Question: Dear Luise: 18 years ago I had a child with a woman in a different state. We had tried to understand our lives at that time but the chemistry wasn’t there and we went our separate ways and she took custody of my daughter. It was a no legal matter as I bowed down and did not try to fight her knowing we could not live together. She at that time financially had all the upper hands on me and I didn’t want to fight her so I just let go and lived on with my life for the last 20 years. I’ve thought about my daughter all these years and wished I could see her and know about her but I have been intimidated by her mother and have let the years slip by. I have tried to find where she lives and found the town in her state. She has an unlisted number as I have searched the phone directory. I lived all of my life with out my mother and didn’t want my daughter to go through the pain I felt and that’s my excuse. I have changed and am 50 years old and just lost my father who was my last immediate family member. I now feel alone and would love to talk or maybe get the chance to meet her for I have family pictures for her and want to leave some of my belongings to her when I go. A picture of her would be fantastic and to know if she is a musician like her father. Any help or advice would be greatly appreciated. Can I just call or drive there and try to talk to her mother? She needs to know who I am and where I am, as I need to know her. I’m her father and we should be in touch now. If it’s any concern I teach handicapped people to ski and live with a woman with adoptive children. Please help with any advice. Thank you. M.
Answer: Dear M.: This is, as you know better than anyone, a touchy situation.
And good for you for using the word “excuse” instead of “reason.”
I think I would carefully draft a letter to the daughter with a copy to her mother. Send the mother’s a few days later to be sure the original isn’t intercepted by her.
Since they don’t live at the same address; that should work. A call after almost two decades would be a big shock. Well, a letter could be, too, but there’s room for recovery when something comes in the mail. Of course the letters could both be dropped into a wastepaper basket just the way a phone call could be immediately terminated.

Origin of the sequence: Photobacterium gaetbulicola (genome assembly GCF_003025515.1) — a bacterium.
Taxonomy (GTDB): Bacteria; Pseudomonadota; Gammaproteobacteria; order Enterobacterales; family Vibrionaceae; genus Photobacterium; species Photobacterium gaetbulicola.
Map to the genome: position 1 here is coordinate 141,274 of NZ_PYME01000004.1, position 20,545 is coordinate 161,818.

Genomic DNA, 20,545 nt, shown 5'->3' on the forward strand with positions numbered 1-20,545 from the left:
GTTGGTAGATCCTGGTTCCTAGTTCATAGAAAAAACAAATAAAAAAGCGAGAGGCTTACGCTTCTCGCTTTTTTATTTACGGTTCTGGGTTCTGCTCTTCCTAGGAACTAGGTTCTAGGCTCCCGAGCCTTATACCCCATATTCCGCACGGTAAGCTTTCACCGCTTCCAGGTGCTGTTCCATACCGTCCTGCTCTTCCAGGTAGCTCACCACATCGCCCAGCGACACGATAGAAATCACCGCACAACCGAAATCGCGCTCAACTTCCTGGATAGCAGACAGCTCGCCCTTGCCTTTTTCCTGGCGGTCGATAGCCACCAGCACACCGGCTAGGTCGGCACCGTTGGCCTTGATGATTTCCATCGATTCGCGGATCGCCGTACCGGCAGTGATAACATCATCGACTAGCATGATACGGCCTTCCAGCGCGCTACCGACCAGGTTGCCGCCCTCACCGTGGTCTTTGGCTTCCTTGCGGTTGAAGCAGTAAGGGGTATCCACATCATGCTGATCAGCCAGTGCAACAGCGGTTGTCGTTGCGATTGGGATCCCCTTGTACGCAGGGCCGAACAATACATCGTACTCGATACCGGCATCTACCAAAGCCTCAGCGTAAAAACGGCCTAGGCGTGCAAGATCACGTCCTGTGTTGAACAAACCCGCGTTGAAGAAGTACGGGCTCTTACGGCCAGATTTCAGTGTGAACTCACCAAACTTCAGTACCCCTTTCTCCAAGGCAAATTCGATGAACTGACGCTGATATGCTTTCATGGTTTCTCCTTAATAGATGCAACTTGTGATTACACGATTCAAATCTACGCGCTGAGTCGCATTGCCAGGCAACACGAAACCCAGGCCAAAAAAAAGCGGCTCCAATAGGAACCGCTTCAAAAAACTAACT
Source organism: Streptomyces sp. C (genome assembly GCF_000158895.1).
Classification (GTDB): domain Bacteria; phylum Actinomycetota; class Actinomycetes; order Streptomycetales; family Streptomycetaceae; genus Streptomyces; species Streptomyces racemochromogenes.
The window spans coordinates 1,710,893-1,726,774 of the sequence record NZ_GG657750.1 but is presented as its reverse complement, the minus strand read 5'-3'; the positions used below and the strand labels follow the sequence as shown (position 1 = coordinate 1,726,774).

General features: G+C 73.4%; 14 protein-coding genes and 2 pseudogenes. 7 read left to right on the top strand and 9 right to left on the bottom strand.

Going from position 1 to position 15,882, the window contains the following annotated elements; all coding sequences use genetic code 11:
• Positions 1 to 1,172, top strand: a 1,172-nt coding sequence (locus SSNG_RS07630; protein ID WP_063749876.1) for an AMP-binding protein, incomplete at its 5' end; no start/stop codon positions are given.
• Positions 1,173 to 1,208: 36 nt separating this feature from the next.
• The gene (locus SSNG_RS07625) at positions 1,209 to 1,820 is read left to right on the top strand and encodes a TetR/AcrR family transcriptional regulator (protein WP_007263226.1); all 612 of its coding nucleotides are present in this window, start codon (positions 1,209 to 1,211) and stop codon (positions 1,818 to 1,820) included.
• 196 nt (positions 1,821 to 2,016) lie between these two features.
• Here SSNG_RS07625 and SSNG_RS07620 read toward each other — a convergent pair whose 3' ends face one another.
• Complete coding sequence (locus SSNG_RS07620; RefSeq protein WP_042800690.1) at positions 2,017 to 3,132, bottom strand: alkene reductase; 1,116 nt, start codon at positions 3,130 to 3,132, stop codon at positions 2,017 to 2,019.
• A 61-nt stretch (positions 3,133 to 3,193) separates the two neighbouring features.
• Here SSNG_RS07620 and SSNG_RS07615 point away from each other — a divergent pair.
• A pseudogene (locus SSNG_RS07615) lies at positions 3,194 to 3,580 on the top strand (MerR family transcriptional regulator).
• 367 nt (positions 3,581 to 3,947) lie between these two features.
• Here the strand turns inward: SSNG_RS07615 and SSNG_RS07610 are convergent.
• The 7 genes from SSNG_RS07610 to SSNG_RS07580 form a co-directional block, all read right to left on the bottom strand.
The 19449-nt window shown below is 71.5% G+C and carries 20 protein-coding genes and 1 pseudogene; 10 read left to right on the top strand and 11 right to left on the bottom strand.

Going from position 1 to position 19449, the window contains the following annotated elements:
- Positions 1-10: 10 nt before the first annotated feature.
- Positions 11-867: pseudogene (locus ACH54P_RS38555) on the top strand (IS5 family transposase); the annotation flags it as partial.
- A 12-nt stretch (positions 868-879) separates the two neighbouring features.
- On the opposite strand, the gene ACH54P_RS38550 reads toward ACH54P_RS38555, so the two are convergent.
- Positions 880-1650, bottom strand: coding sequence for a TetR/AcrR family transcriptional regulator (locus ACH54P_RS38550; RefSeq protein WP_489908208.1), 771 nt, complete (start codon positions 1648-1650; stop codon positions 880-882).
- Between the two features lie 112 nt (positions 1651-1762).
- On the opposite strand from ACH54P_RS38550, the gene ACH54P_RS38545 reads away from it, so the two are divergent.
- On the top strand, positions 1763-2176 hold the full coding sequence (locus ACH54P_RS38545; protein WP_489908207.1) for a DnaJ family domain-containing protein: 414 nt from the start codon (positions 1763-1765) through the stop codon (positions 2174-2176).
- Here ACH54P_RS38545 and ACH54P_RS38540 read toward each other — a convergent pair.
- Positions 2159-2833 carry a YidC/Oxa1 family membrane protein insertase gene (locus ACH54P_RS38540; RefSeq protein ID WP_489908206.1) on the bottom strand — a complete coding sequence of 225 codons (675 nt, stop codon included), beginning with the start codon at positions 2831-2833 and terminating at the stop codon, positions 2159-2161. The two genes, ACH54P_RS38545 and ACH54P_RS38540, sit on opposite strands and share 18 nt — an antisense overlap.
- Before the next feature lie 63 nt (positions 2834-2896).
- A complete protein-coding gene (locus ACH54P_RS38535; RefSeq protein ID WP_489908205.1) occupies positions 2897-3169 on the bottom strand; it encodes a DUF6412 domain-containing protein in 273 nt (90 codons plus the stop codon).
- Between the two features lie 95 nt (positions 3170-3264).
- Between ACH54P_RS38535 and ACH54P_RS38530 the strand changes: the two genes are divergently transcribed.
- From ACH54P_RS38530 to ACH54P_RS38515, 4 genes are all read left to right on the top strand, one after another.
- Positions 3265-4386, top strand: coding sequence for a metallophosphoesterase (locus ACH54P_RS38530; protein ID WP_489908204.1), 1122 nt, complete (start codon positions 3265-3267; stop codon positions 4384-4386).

You say, “She needs to know who I am and where I am, as I need to know her. I’m her father and we should be in touch, now.” That’s a perception. Your daughter may have always wanted to know about you or she may not be remotely interested. Children who grow up with one parent missing can make up a lot of stuff. If you didn’t pay child support while she was growing up, that might be an issue no matter how well fixed her mom was. You need to face the fact that there could be issues coming out of the woodwork.
I’m with you, I think any clarification and any chance of reconciling is worth whatever it costs, emotionally, to initiate it and follow through. You may be blindsided but if you don’t try you will never know if you might have been well received.
I just want to add that I have a deep respect for the kind work you do.
Try to keep an open mind and not count too much on a positive result. Better to be pleasantly surprised than acutely disappointed. Blessings, Luise